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COVID-19’s long shadow is increasing concern for child protection, foster care in Idaho

Julie Sevcik (upper right) and Roxanne Printz (lower right) work for the Idaho Department of Health and Welfare
Idaho Department of Health and Welfare
Julie Sevcik (upper right) and Roxanne Printz (lower right) work for the Idaho Department of Health and Welfare

In October, a study from the American Academy of Pediatrics concluded that “one U.S. child loses a parent or caregiver for every four associated deaths.” The Centers for Disease Control and Prevention labeled it, “the hidden U.S. COVID-19 Pandemic.

Indeed, caregivers at the Idaho Department of Health and Welfare are concerned, not just for what they have identified, but what will be revealed in the coming months and years.

“We have been concerned throughout the pandemic that we are not hearing about reports of child maltreatment because there are many children who are interacting outside of their family households during that time,” said Julie Sevcik, Policy Program Specialist at the Idaho Department of Health and Welfare.

Sevcik joined Roxanne Printz, Deputy Administrator for Family and Community Services at IDHW, in a conversation with Morning Edition host George Prentice. They talked about recent trends, the essential need to support their colleagues and an increased need to find new foster families.

“We are always concerned about making sure that children are in stable placements and that they don't experience additional trauma by having and experiencing multiple moves within foster care.”

Read the full transcript below:

GEORGE PRENTICE: It is Morning Edition on Boise State Public Radio News Good morning. I'm George Prentice. The American Academy of Pediatrics says nearly 140,000 American children may have lost a caregiver or parent due to pandemic related causes. We're going to talk a bit about that and much more this morning. Roxanne Printz is here, a deputy administrator for Family and Community Services at the State Department of Health and Welfare. And Julie Sevcik is a policy program specialist at the department. Good morning to you, both.

ROXANNE PRINTZ: Good morning.

JULIE SEVCIK: Good morning.

PRENTICE: Before the pandemic, which is to say, fiscal years 2015 to 2019, Idaho saw about a 27 percent increase of children in foster care. How has the pandemic changed the number of kids going in or coming out of foster care?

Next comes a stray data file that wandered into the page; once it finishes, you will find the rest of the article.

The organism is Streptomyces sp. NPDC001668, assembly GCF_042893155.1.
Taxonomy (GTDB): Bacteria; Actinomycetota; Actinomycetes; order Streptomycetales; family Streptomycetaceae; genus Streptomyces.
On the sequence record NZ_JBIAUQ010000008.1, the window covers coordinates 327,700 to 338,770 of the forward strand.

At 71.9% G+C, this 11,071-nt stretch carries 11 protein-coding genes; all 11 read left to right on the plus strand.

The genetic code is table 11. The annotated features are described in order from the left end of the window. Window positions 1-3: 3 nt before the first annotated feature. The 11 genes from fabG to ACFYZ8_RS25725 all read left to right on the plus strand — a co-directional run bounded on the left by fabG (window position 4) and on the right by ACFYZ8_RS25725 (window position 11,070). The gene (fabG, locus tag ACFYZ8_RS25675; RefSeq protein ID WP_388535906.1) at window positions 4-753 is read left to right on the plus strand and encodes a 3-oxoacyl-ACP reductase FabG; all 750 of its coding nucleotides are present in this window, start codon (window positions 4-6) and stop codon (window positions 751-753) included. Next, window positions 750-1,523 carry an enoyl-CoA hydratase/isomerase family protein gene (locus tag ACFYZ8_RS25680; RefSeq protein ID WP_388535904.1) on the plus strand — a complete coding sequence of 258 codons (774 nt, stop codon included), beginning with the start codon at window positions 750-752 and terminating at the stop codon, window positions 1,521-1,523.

SEVCIK: So, George, this is Julie. Family Services has seen a change in the number of children that we have come into contact with through safety assessments and through foster care placements during the pandemic. We've really utilized the guidance from the CDC and our local health districts throughout the pandemic to really assure that we are providing services to families as we come in contact with them. We also have utilized a lot of opportunities to talk with our peers and other states to learn how they have been addressing the needs of families and children during this time and adapted our policies and our processes to really make sure that we're including as many virtual opportunities as we can to make sure that we're seeing children in a timely manner, making sure that we're talking with parents, providing virtual visits. We really wanted to make sure that any opportunity that we had to really address the needs of children and their parents during the pandemic that we were looking for those throughout that whole process.

PRINTZ: This is Roxanne. I think that one of the strengths of Idaho is that we are small and one of the challenges of Idaho is that we are small. And so I guess if I would add in terms of some of being a more rural communities is that the communities really do rally around families to say here is a family's need and then have the community respond. I think it's really, you know, I think you've heard our legislators say this. I think you've heard our director say this, that really child safety is a community issue, not only just us as a as a child protection entity. And so I think, you know, there's just been some amazing stories where sure that there have been some frustrations with how do we do this work from a distance through WebEx and through other means of distance to make sure everybody is safe? I have seen school districts send out fliers of how do you know your child is safe or what to look for in lunchboxes? You know, we've had, you know, Casey Family programs, you know, reach out and say, you know, how, how do we make sure that information gets out? And I'm taking a look at the YMCA and working with just basic core real community values about how do we make sure that we wrap around our kids? While there's challenges, there certainly has been some really neat resiliency stories.

PRENTICE: Julie Sevcik, might you be afraid of…well, I guess we don't know what we don't know. Are you afraid that as the world steps out of the shadows in the coming months and especially next year, that we may discover more families and kids in need that have dropped off the radar because we are such a rural state?